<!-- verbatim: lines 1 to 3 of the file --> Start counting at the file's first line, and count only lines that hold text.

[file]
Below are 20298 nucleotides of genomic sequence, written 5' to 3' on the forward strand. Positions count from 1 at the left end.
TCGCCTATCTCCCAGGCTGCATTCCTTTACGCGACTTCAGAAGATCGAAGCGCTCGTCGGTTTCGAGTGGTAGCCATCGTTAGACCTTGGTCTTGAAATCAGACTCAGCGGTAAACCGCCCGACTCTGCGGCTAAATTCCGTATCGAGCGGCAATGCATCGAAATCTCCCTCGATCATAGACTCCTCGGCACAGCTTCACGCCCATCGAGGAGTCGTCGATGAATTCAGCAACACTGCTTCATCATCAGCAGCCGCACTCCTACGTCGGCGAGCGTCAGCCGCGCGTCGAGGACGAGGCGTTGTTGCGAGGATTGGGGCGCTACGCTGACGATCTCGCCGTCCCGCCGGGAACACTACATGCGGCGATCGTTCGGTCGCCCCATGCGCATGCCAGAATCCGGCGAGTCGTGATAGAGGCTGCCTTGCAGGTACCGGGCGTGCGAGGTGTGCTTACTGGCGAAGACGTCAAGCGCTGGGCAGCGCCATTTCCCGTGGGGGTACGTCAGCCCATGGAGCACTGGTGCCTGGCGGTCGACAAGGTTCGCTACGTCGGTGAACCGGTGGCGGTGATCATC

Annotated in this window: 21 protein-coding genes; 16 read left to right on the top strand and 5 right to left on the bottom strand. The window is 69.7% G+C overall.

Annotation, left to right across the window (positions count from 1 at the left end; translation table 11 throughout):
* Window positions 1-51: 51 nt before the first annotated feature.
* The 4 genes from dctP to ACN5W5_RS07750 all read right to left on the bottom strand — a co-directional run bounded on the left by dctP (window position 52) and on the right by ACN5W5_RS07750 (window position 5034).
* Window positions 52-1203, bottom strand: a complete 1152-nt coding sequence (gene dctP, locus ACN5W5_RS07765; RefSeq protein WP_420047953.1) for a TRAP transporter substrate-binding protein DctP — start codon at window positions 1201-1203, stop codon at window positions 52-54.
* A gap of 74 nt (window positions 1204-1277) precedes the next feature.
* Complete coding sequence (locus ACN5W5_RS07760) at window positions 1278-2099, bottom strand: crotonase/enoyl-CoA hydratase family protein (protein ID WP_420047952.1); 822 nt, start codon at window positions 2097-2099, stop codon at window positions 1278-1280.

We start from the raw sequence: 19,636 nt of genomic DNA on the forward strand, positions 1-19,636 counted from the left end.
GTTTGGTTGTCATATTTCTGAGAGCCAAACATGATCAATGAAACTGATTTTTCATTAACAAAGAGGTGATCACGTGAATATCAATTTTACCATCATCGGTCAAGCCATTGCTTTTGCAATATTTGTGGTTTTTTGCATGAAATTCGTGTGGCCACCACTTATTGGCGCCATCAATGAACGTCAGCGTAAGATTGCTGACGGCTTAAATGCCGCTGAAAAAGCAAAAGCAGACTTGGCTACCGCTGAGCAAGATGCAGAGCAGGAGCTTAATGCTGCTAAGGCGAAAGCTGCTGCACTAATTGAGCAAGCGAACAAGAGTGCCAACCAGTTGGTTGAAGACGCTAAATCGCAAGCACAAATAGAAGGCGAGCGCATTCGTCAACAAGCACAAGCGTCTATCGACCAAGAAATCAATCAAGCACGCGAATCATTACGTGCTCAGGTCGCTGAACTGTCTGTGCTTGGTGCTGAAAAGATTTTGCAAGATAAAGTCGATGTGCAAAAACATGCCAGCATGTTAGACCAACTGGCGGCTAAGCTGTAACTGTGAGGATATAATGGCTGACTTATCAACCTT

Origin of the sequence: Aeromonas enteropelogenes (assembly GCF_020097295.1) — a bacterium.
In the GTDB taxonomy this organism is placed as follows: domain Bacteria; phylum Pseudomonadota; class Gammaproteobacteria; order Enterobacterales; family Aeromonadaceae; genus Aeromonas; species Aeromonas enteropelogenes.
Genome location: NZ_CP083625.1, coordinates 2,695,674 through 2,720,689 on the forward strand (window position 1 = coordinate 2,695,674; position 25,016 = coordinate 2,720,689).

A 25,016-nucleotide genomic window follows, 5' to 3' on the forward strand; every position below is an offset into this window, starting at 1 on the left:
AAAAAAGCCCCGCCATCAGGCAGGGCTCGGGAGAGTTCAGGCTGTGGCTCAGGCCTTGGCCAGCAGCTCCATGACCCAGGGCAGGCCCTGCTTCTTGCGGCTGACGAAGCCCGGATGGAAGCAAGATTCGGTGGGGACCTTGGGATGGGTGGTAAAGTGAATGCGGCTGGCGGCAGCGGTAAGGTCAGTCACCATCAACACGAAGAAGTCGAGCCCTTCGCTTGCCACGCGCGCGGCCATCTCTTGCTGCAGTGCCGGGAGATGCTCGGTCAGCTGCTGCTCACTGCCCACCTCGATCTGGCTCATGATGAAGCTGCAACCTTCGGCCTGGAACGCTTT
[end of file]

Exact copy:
Below are 20298 nucleotides of genomic sequence, written 5' to 3' on the forward strand. Positions count from 1 at the left end.
TCGCCTATCTCCCAGGCTGCATTCCTTTACGCGACTTCAGAAGATCGAAGCGCTCGTCGGTTTCGAGTGGTAGCCATCGTTAGACCTTGGTCTTGAAATCAGACTCAGCGGTAAACCGCCCGACTCTGCGGCTAAATTCCGTATCGAGCGGCAATGCATCGAAATCTCCCTCGATCATAGACTCCTCGGCACAGCTTCACGCCCATCGAGGAGTCGTCGATGAATTCAGCAACACTGCTTCATCATCAGCAGCCGCACTCCTACGTCGGCGAGCGTCAGCCGCGCGTCGAGGACGAGGCGTTGTTGCGAGGATTGGGGCGCTACGCTGACGATCTCGCCGTCCCGCCGGGAACACTACATGCGGCGATCGTTCGGTCGCCCCATGCGCATGCCAGAATCCGGCGAGTCGTGATAGAGGCTGCCTTGCAGGTACCGGGCGTGCGAGGTGTGCTTACTGGCGAAGACGTCAAGCGCTGGGCAGCGCCATTTCCCGTGGGGGTACGTCAGCCCATGGAGCACTGGTGCCTGGCGGTCGACAAGGTTCGCTACGTCGGTGAACCGGTGGCGGTGATCATC

Annotated in this window: 21 protein-coding genes; 16 read left to right on the top strand and 5 right to left on the bottom strand. The window is 69.7% G+C overall.